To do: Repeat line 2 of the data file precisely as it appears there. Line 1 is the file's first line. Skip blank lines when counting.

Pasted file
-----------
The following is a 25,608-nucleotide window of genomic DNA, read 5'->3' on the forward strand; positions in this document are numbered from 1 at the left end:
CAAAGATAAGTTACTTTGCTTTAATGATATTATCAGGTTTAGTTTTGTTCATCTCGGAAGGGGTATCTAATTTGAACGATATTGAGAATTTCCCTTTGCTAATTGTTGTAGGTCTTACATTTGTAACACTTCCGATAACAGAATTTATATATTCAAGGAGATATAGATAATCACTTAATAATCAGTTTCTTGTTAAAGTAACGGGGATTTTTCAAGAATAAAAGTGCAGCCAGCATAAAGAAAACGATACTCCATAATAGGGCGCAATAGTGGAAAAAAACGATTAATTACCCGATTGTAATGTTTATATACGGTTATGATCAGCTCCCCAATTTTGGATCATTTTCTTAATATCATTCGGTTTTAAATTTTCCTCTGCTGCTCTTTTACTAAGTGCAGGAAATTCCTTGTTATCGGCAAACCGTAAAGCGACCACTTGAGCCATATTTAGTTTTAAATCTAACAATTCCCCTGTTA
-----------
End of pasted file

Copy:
CAAAGATAAGTTACTTTGCTTTAATGATATTATCAGGTTTAGTTTTGTTCATCTCGGAAGGGGTATCTAATTTGAACGATATTGAGAATTTCCCTTTGCTAATTGTTGTAGGTCTTACATTTGTAACACTTCCGATAACAGAATTTATATATTCAAGGAGATATAGATAATCACTTAATAATCAGTTTCTTGTTAAAGTAACGGGGATTTTTCAAGAATAAAAGTGCAGCCAGCATAAAGAAAACGATACTCCATAATAGGGCGCAATAGTGGAAAAAAACGATTAATTACCCGATTGTAATGTTTATATACGGTTATGATCAGCTCCCCAATTTTGGATCATTTTCTTAATATCATTCGGTTTTAAATTTTCCTCTGCTGCTCTTTTACTAAGTGCAGGAAATTCCTTGTTATCGGCAAACCGTAAAGCGACCACTTGAGCCATATTTAGTTTTAAATCTAACAATTCCCCTGTTA